BOSTON — Duncan Keith was standing in the middle of the ice — the Stanley Cup being handed from players to family members to guys in suits to who knows who else — trying to muster up the words to describe what had just happened, what his team had just accomplished, what it all meant.
But his head was spinning and his eyes were darting around. And through his lack of focus, he found the perfect way to nail the magnitude of the moment.
“Man, I just want to go find my Mom and Dad,” he said, before skating off through the mass of humanity that had engulfed the chewed-up TD Garden rink.
Grown men in sweaty, scraggly beards turned into giddy little kids. That’s what a championship feels like.
And the way the Blackhawks won their second championship in four seasons made it all the more difficult to put into words — their mind-bending 3-2 victory over the Boston Bruins an epic conclusion to an epic Stanley Cup Final.
Down 2-1 with Game 7 staring them in the face, the Blackhawks pulled Corey Crawford — the only reason they were even in the game to that point —and hoped for a miracle.
They got two. And they got the Stanley Cup.
Bryan Bickell and Dave Bolland scored 17 seconds apart in the final 1:16 of the third period to send stunned Bostonians trudging for the exits in disbelief and stunned Chicagoans streaming into the streets in delirium.
“Unbelievable,” said Hawks captain Jonathan Toews, who scored a goal and assisted on Bickell’s equalizer two days after sitting out the third period of Game 5 after a devastating hit. “It’s even hard to celebrate right now. I’m pretty exhausted. But once we fill the Cup up, it’ll get going pretty good.”
Indeed, a long summer of love is about to descend on Chicago for the second time in four years.
This Cup came seven short years to the day that Toews was drafted by the Hawks, then a moribund franchise with second-class status in a city that’s seen too much losing in its time, with a smattering of fans and yellowing banners in the rafters. It was six years and two days after the Hawks drafted Patrick Kane, awarded the Conn Smythe Trophy as playoff MVP after his late scoring surge.
The Hawks were champions in 2010. They’re Chicago icons now, for all time, sure to be bronzed and busted and forever remembered — living history. Along with Keith and Brent Seabrook and Patrick Sharp and Marian Hossa and Niklas Hjalmarsson and Bolland, the core and the heart of a franchise reborn, they’re two-time champions — with so many years still ahead of them. Toews is merely 25. Kane is 24.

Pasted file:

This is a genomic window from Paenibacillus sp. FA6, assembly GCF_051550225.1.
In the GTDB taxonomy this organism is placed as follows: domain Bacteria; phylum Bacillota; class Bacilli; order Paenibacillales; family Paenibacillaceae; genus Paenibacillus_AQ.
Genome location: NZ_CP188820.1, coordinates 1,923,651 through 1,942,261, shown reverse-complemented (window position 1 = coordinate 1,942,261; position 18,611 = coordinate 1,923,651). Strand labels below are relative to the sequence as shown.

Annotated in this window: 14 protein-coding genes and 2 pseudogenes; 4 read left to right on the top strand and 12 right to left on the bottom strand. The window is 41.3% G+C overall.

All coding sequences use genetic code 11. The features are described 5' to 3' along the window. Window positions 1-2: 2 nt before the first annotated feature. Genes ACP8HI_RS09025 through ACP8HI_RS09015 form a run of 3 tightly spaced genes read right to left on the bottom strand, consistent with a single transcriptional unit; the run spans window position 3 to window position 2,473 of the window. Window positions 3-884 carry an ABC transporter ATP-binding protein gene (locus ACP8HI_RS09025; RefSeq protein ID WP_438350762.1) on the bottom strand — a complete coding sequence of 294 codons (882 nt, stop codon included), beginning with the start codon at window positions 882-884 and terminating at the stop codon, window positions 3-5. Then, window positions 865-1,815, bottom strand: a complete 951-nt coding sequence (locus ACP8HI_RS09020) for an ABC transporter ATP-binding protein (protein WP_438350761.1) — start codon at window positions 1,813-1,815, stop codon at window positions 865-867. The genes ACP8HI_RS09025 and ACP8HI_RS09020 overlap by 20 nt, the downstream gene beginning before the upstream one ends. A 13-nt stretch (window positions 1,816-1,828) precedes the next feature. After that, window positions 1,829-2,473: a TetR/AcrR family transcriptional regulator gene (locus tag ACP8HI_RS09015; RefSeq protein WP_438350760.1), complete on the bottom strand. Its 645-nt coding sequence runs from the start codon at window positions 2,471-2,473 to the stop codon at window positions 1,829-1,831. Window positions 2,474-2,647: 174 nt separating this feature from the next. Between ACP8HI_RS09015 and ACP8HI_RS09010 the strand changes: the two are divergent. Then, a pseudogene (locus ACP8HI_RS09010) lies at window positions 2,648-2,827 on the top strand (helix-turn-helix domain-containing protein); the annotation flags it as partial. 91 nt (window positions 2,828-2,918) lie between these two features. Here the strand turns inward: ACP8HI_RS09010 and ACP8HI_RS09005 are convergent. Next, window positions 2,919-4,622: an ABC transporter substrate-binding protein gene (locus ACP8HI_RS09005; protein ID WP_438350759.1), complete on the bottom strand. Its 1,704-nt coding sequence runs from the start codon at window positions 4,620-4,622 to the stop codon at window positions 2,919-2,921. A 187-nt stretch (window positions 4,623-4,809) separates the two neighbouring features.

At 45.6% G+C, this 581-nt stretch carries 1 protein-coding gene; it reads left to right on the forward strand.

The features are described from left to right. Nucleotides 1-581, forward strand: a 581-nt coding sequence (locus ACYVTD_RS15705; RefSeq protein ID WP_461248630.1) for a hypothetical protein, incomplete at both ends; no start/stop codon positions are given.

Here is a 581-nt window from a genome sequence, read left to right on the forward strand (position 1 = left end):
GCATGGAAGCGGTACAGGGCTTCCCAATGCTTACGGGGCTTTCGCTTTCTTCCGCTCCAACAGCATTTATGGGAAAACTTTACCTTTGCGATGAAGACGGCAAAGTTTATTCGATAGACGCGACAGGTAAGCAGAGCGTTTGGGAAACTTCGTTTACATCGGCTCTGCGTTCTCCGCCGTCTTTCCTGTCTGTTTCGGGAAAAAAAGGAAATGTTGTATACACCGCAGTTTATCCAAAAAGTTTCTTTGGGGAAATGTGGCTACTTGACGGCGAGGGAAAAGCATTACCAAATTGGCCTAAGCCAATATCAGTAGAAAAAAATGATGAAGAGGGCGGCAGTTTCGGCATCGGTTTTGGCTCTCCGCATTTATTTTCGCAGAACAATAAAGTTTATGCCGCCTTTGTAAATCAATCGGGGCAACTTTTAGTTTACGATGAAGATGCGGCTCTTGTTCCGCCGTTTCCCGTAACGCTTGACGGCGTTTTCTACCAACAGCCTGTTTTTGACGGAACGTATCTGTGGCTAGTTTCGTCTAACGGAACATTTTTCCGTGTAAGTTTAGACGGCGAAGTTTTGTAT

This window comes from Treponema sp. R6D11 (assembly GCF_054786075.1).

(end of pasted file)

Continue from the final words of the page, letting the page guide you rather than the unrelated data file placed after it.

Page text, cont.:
“I’m proud I can be one of those guys that was kept in the organization and can say we won the Cup two times,” said Sharp, again one of the Hawks’ most consistent performers in the playoffs.
And there were new heroes, too. Crawford, who had the unenviable task of replacing a Cup-winning goalie in Antti Niemi,was a playoff question mark answered with an exclamation point, making 23 saves in the win.
Andrew Shaw’s cheek is now the 2013 version of Duncan Keith’s teeth — the energetic third-line center getting knocked out cold by a Shawn Thornton shot to the face, only to come back in the next period and almost immediately pick a fight in the corner. Shaw’s stitches kept bleeding throughout the game, and most Hawks players had a small streak of blood somewhere on their sweaters from the postgame hug-fest.
Michael Frolik and Marcus Kruger, reinvented as penalty-killing machines, staved off four straight Boston power plays to open the game, keeping it within reach when it so easily could have spiraled out of control as the Bruins came out with tremendous energy and desperation. But after taking 32 shot attempts to the Hawks’ eight in the first period, they led only 1-0 on Chris Kelly’s goal.
Toews tied it early in the second after another Hawks’ kill, but Milan Lucic’s goal with 7:49 left in an incredibly tense third seemed to seal a 2-1 win for the Bruins.
But then with Crawford on the bench with 1:16 left, Bickell smacked home a Toews pass in the low slot to tie it. Just 17 seconds later, the crowd and the Bruins and the Hawks themselves still shocked by what had just happened, Bolland forever became a part of Hawks lore by stuffing home a Johnny Oduya rebound off the post to win it.
“It was just chaos,” Sharp said. “It was chaos, man. Heck of a way to finish the game.”
Heck of a way to finish the season — one that was preceded by a lengthy lockout, one that started with a historic 21-0-3 start to the season, and one that ended in utter joy and celebration, what first-time champion Michal Rozsival termed, “Happiness everywhere.”
An unforgettable end to an unforgettable season. And the party’s just getting started.
“We had a great season, we won the President’s Trophy, we won the West,” Marian Hossa said. “But we knew if you don’t win the big trophy, the season was not good enough. We found a way to win. Amazing. Just amazing.”